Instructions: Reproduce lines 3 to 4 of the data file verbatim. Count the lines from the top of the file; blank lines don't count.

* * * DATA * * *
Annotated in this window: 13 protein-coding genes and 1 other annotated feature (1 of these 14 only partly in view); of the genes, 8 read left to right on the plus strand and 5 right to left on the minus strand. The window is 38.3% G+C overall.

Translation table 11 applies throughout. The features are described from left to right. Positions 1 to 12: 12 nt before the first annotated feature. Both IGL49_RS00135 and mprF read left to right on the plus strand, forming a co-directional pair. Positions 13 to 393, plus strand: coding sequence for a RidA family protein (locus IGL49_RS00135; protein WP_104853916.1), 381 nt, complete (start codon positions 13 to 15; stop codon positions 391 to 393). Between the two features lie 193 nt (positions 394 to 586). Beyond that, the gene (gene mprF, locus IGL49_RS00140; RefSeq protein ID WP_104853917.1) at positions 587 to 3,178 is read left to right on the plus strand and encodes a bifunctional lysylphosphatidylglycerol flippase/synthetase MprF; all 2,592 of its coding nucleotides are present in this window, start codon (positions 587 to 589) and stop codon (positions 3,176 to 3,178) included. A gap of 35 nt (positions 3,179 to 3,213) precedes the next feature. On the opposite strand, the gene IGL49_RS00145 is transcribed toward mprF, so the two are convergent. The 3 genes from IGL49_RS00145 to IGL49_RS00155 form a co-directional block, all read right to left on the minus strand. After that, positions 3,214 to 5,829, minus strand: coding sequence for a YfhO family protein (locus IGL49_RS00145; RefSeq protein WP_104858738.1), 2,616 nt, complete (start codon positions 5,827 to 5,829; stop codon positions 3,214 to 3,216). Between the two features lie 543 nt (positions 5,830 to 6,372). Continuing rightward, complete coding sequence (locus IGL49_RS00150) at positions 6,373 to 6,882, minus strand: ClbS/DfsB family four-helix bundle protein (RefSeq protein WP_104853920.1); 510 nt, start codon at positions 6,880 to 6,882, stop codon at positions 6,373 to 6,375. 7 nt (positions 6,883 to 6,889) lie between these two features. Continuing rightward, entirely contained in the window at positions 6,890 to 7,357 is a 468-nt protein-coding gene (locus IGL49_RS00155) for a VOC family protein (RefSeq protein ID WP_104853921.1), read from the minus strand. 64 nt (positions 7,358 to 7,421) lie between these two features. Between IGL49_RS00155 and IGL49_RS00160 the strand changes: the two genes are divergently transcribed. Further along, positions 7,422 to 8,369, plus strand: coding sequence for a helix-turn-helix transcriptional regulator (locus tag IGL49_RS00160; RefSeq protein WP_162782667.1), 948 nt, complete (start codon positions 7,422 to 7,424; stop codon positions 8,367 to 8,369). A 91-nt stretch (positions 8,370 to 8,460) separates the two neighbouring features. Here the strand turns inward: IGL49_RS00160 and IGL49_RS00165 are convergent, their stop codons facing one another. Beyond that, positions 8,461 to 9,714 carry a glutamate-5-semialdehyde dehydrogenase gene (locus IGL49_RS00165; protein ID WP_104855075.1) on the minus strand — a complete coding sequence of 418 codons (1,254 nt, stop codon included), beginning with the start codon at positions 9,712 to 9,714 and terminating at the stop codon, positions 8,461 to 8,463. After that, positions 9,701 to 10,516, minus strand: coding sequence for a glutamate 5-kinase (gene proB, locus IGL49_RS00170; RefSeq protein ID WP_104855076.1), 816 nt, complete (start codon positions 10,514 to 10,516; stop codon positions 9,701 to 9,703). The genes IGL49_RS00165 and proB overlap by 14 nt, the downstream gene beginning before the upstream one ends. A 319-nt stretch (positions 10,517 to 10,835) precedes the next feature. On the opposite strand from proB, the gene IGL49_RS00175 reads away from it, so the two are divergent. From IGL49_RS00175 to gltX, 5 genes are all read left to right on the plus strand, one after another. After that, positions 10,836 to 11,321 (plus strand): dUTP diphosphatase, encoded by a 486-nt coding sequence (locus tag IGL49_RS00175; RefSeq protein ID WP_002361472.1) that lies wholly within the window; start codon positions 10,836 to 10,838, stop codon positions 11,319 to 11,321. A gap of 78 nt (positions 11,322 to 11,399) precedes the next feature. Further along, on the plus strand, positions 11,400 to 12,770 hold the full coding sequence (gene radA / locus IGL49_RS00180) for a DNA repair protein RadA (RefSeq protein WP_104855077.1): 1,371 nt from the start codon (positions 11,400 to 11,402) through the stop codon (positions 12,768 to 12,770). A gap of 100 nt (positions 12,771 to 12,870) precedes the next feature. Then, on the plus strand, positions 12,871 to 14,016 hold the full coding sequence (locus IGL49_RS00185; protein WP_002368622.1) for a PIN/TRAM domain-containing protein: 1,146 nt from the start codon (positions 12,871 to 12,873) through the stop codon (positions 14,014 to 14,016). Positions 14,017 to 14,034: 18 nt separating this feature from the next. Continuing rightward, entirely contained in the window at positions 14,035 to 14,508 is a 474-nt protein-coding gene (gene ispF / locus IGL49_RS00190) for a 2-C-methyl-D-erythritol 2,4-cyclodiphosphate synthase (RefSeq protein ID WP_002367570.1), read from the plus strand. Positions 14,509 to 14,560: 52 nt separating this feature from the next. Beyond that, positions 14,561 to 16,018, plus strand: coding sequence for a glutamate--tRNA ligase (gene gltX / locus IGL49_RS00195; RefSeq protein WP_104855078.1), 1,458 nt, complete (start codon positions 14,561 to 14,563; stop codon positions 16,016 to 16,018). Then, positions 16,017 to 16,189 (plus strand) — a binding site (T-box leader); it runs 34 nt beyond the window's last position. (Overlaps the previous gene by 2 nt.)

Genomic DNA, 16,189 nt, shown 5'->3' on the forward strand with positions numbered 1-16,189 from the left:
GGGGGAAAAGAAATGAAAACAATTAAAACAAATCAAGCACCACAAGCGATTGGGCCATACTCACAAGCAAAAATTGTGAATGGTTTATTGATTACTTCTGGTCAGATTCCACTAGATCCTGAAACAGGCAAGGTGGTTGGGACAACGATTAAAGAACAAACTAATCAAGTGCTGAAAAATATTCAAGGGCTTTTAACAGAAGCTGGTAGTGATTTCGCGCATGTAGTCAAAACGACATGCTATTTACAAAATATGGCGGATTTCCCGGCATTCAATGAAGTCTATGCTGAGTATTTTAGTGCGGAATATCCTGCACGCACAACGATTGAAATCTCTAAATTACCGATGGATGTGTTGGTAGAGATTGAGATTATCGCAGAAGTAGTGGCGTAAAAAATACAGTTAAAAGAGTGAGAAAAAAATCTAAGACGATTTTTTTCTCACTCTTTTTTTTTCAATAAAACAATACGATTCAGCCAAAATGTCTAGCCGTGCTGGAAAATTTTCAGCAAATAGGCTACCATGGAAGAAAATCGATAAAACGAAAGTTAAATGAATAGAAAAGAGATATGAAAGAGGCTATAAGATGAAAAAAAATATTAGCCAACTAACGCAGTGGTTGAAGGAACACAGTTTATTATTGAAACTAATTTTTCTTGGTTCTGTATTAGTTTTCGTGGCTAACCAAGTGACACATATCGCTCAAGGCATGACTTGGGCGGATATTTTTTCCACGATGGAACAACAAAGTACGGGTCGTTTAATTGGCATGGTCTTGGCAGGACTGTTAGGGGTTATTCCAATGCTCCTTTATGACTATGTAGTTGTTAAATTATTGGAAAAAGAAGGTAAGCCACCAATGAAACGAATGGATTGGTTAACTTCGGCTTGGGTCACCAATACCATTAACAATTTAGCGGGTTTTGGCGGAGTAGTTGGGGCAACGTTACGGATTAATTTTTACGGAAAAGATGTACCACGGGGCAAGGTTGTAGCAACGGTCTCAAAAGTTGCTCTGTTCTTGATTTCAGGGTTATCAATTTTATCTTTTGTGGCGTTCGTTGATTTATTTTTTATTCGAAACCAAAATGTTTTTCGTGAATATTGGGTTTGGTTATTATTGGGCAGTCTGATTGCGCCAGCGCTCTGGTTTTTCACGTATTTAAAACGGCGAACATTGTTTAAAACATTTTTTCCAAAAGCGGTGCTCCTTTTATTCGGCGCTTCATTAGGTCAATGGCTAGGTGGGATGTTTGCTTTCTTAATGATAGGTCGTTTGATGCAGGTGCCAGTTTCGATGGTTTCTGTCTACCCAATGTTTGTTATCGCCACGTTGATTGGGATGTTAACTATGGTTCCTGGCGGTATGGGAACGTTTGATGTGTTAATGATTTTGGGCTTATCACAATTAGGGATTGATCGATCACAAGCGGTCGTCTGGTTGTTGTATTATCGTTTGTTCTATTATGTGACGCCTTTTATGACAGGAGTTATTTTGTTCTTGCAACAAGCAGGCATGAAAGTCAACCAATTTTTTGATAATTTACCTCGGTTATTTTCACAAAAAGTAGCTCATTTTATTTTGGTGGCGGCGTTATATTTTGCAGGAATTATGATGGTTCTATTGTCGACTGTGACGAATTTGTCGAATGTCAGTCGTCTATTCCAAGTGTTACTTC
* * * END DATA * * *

Genomic DNA, 16,189 nt, shown 5'->3' on the forward strand with positions numbered 1-16,189 from the left:
GGGGGAAAAGAAATGAAAACAATTAAAACAAATCAAGCACCACAAGCGATTGGGCCATACTCACAAGCAAAAATTGTGAATGGTTTATTGATTACTTCTGGTCAGATTCCACTAGATCCTGAAACAGGCAAGGTGGTTGGGACAACGATTAAAGAACAAACTAATCAAGTGCTGAAAAATATTCAAGGGCTTTTAACAGAAGCTGGTAGTGATTTCGCGCATGTAGTCAAAACGACATGCTATTTACAAAATATGGCGGATTTCCCGGCATTCAATGAAGTCTATGCTGAGTATTTTAGTGCGGAATATCCTGCACGCACAACGATTGAAATCTCTAAATTACCGATGGATGTGTTGGTAGAGATTGAGATTATCGCAGAAGTAGTGGCGTAAAAAATACAGTTAAAAGAGTGAGAAAAAAATCTAAGACGATTTTTTTCTCACTCTTTTTTTTTCAATAAAACAATACGATTCAGCCAAAATGTCTAGCCGTGCTGGAAAATTTTCAGCAAATAGGCTACCATGGAAGAAAATCGATAAAACGAAAGTTAAATGAATAGAAAAGAGATATGAAAGAGGCTATAAGATGAAAAAAAATATTAGCCAACTAACGCAGTGGTTGAAGGAACACAGTTTATTATTGAAACTAATTTTTCTTGGTTCTGTATTAGTTTTCGTGGCTAACCAAGTGACACATATCGCTCAAGGCATGACTTGGGCGGATATTTTTTCCACGATGGAACAACAAAGTACGGGTCGTTTAATTGGCATGGTCTTGGCAGGACTGTTAGGGGTTATTCCAATGCTCCTTTATGACTATGTAGTTGTTAAATTATTGGAAAAAGAAGGTAAGCCACCAATGAAACGAATGGATTGGTTAACTTCGGCTTGGGTCACCAATACCATTAACAATTTAGCGGGTTTTGGCGGAGTAGTTGGGGCAACGTTACGGATTAATTTTTACGGAAAAGATGTACCACGGGGCAAGGTTGTAGCAACGGTCTCAAAAGTTGCTCTGTTCTTGATTTCAGGGTTATCAATTTTATCTTTTGTGGCGTTCGTTGATTTATTTTTTATTCGAAACCAAAATGTTTTTCGTGAATATTGGGTTTGGTTATTATTGGGCAGTCTGATTGCGCCAGCGCTCTGGTTTTTCACGTATTTAAAACGGCGAACATTGTTTAAAACATTTTTTCCAAAAGCGGTGCTCCTTTTATTCGGCGCTTCATTAGGTCAATGGCTAGGTGGGATGTTTGCTTTCTTAATGATAGGTCGTTTGATGCAGGTGCCAGTTTCGATGGTTTCTGTCTACCCAATGTTTGTTATCGCCACGTTGATTGGGATGTTAACTATGGTTCCTGGCGGTATGGGAACGTTTGATGTGTTAATGATTTTGGGCTTATCACAATTAGGGATTGATCGATCACAAGCGGTCGTCTGGTTGTTGTATTATCGTTTGTTCTATTATGTGACGCCTTTTATGACAGGAGTTATTTTGTTCTTGCAACAAGCAGGCATGAAAGTCAACCAATTTTTTGATAATTTACCTCGGTTATTTTCACAAAAAGTAGCTCATTTTATTTTGGTGGCGGCGTTATATTTTGCAGGAATTATGATGGTTCTATTGTCGACTGTGACGAATTTGTCGAATGTCAGTCGTCTATTCCAAGTGTTACTTC